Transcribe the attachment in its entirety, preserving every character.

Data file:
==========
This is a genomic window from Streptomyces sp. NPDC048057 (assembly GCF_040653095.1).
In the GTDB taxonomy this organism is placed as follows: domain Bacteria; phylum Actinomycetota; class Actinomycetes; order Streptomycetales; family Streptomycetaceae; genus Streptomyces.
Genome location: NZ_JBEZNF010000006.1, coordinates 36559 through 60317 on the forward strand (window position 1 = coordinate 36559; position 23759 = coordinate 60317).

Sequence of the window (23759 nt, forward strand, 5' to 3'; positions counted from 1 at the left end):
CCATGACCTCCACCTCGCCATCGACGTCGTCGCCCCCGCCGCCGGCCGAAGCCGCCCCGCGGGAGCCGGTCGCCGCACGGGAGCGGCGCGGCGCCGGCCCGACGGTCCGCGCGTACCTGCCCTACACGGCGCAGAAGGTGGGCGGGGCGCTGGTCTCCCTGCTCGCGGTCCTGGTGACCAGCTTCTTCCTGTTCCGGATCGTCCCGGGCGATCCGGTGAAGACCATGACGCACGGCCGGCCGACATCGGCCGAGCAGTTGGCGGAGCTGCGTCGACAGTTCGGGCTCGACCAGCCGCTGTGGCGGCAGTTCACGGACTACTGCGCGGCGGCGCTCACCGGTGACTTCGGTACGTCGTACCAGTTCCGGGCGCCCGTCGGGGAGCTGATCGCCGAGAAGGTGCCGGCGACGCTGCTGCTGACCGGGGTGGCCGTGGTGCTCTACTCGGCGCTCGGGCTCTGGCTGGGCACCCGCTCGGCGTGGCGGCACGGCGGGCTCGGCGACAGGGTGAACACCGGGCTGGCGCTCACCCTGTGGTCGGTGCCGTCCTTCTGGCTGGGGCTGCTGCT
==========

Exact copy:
This is a genomic window from Streptomyces sp. NPDC048057 (assembly GCF_040653095.1).
In the GTDB taxonomy this organism is placed as follows: domain Bacteria; phylum Actinomycetota; class Actinomycetes; order Streptomycetales; family Streptomycetaceae; genus Streptomyces.
Genome location: NZ_JBEZNF010000006.1, coordinates 36559 through 60317 on the forward strand (window position 1 = coordinate 36559; position 23759 = coordinate 60317).

Sequence of the window (23759 nt, forward strand, 5' to 3'; positions counted from 1 at the left end):
CCATGACCTCCACCTCGCCATCGACGTCGTCGCCCCCGCCGCCGGCCGAAGCCGCCCCGCGGGAGCCGGTCGCCGCACGGGAGCGGCGCGGCGCCGGCCCGACGGTCCGCGCGTACCTGCCCTACACGGCGCAGAAGGTGGGCGGGGCGCTGGTCTCCCTGCTCGCGGTCCTGGTGACCAGCTTCTTCCTGTTCCGGATCGTCCCGGGCGATCCGGTGAAGACCATGACGCACGGCCGGCCGACATCGGCCGAGCAGTTGGCGGAGCTGCGTCGACAGTTCGGGCTCGACCAGCCGCTGTGGCGGCAGTTCACGGACTACTGCGCGGCGGCGCTCACCGGTGACTTCGGTACGTCGTACCAGTTCCGGGCGCCCGTCGGGGAGCTGATCGCCGAGAAGGTGCCGGCGACGCTGCTGCTGACCGGGGTGGCCGTGGTGCTCTACTCGGCGCTCGGGCTCTGGCTGGGCACCCGCTCGGCGTGGCGGCACGGCGGGCTCGGCGACAGGGTGAACACCGGGCTGGCGCTCACCCTGTGGTCGGTGCCGTCCTTCTGGCTGGGGCTGCTGCT